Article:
Sheryl Lee Ralph is all about the next generation
When Sheryl Lee Ralph opens her mouth, people listen — whether she’s playing take-no-guff kindergarten teacher Barbara Howard on “Abbott Elementary” or singing her Emmy acceptance speech in September, when she became only the second Black woman to win the award for supporting comedy actress. During her five decades in showbiz, Ralph has left her mark seemingly everywhere, from Broadway (earning a Tony nomination for “Dreamgirls”), film (“Sister Act 2: Back in the Habit”) and TV (“Moesha”). And as The Envelope learned during a Zoom chat with Ralph (who’s in New York to co-produce “Ohio State Murders” on Broadway), it’s about time people started paying attention to her song.
After your Emmy win, you said that you’d been prepping for this since you were 5. How did the reality compare to the dream?
Much better. Much sweeter. It’s not like I go through my career thinking, “Oh, award, award, award.” You go through your [career] thinking, “Let me be blessed with some of the best roles, the best characters and the best opportunity to do my best as an artist.” And I certainly have been given that opportunity, and it’s been wonderful.
Had you always planned to sing if you won?
[Dianne Reeves’] “Endangered Species” is a song I’ve been singing for years. This song was really like a warrior cry to tell these women’s stories, that I am a woman, I am an artist and I know where my voice belongs. It was that song I started [my one-woman show “Sometimes I Cry”] with. I was grounded in that song.
Sheryl Lee Ralph won an Emmy for her turn on ‘Abbott Elementary’ and nearly brought the house down with her rendition of this Dianne Reeves song.
Do you think you have a different perspective on getting a first Emmy in your 60s that you wouldn’t have had decades ago?
Absolutely. I am well aware that I put in the work. I knew the assignment. I had to never, ever stop believing. When Oprah walked out on that stage and said, “This is an award that only 1 in [300 million] people will ever have, so most of you won’t be getting it” — to sit there and be 1 in [300 million] … it is a sweet victory, and there is no sweeter revenge than success.
Do you feel people have underestimated you all these years?
It’s one thing for you to think [that]; it’s a whole other thing for people to say it to you. I was really doing what I love to do. I was expressing myself all of these years in my art. I was always handpicking the roles I chose to do so that exactly what is happening to me now would happen and young actors and actresses would look at me and say, “Thank you for what you did. You have been what I needed coming up in this industry.” Everything that I have done has been for them.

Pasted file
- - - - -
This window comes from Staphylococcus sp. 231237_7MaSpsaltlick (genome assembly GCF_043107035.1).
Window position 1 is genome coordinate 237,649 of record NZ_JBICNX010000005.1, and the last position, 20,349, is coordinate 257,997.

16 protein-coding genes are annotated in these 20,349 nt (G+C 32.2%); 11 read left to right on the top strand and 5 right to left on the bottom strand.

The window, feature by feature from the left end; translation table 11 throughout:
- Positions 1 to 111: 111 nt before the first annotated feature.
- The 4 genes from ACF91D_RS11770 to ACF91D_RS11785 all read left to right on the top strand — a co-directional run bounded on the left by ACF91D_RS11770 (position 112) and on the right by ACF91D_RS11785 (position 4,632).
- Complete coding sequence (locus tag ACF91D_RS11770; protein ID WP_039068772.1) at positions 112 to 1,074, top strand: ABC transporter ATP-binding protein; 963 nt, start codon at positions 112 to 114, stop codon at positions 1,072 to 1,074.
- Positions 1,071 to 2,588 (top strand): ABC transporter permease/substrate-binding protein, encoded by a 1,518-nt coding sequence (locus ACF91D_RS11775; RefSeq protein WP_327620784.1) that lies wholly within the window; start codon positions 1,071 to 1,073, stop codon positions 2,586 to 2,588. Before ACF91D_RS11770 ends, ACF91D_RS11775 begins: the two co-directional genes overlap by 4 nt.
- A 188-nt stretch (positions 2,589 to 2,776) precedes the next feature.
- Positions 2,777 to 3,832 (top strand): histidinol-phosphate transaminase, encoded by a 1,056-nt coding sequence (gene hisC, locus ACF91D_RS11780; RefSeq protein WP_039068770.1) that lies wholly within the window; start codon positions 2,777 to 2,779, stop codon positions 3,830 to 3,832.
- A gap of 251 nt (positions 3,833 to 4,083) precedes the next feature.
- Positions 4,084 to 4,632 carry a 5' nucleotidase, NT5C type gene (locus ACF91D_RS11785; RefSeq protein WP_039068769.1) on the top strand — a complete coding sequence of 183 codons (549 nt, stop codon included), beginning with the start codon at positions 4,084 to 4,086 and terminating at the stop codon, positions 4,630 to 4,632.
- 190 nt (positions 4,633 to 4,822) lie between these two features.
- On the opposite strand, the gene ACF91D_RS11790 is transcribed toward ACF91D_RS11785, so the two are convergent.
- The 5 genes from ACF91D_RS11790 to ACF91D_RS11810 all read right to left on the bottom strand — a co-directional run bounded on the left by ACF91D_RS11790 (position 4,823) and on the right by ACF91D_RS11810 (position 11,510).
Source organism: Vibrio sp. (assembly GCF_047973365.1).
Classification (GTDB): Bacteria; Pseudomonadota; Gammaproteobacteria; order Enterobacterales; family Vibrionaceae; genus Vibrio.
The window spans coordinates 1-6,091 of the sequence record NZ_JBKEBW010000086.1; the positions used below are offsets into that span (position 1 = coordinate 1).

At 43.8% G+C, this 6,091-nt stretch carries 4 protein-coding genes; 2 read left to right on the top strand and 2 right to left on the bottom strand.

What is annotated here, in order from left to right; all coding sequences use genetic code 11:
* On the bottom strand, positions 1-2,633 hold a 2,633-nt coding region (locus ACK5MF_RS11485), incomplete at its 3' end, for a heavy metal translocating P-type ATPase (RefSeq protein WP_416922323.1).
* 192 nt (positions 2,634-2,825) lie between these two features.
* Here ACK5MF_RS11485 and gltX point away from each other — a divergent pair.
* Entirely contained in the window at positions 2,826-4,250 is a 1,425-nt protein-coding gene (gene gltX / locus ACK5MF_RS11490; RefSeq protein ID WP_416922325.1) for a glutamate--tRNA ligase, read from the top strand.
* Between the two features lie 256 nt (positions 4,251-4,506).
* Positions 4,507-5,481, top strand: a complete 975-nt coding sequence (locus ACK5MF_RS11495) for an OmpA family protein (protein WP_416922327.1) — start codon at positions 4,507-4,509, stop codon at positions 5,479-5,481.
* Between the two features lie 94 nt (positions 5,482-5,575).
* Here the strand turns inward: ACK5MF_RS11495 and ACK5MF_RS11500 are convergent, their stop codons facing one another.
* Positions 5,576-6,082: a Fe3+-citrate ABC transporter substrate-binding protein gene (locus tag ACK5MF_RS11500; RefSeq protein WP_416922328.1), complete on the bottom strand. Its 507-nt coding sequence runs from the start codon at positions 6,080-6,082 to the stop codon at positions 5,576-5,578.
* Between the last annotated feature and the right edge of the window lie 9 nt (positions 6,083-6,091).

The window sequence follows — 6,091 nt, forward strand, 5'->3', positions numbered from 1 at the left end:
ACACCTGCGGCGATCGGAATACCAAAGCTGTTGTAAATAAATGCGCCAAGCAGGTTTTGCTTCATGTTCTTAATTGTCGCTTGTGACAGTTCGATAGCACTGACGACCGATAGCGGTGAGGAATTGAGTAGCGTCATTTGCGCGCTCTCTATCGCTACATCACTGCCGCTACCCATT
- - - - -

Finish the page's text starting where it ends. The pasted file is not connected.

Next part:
Did you have a teacher like Barbara Howard?
My Auntie Carolyn [Preston] was a reluctant teacher who turned into a blue-ribbon principal, who had even the queen of England visit her school twice because she dared to ask her to come to her school so her students could experience more. My dad was a lifelong learner, lifelong educator. Before my mother passed away, she told me she used to teach singing and piano and never told me [before]! I’ve been surrounded by teachers my whole life.
Barbara just feels so competent. Is that what people respond to about her?
People say all kinds of things. They say, “She’s the teacher I remember; she’s the teacher that believed in me; she’s the teacher that helped me believe in myself.” I’m just like, “Am I doing all that?” I would get spooked sometimes. In my first film, I played a juvenile delinquent — Barbara Hanley. And somebody connected the dots for me and said, “The reason Barbara Howard is such a great teacher is because she was Barbara Hanley.” She knows what the impact is of a teacher that really, really cares.
What do you still want to do?
[I’m] working on a children’s book. I want all children to be able to see themselves on the tree of life. Trust me, I looked at Tinker Bell, and you could not tell me that Tinker Bell wasn’t a chocolate girl. In my eyes, I was Tinker Bell, sprinkling bling everywhere. Now I’m producing stories about people that have been overlooked for no other reason than just because. I want to tell those stories.
Early in “Abbott,” Barbara makes a Sidney Poitier reference. Is that a coincidence or a throwback to the fact that your first film (“A Piece of the Action”) was directed by him?
It’s always a throwback. Quinta [Brunson] and our writers room really do pay attention. That’s how we got that cold opening where I mix up Black actors with white actors and singers. I made that mistake one day, and it turned into a big thing.
What white person had a name that made you think he had to be Black?
Darren Star. I was shocked when I met him. I was like, “You are not Black.” He looked at me like I was crazy. I was so proud of him with “Sex and the City” and how creative this young Black man is. Nobody could tell me that Darren Star wasn’t a Black man.
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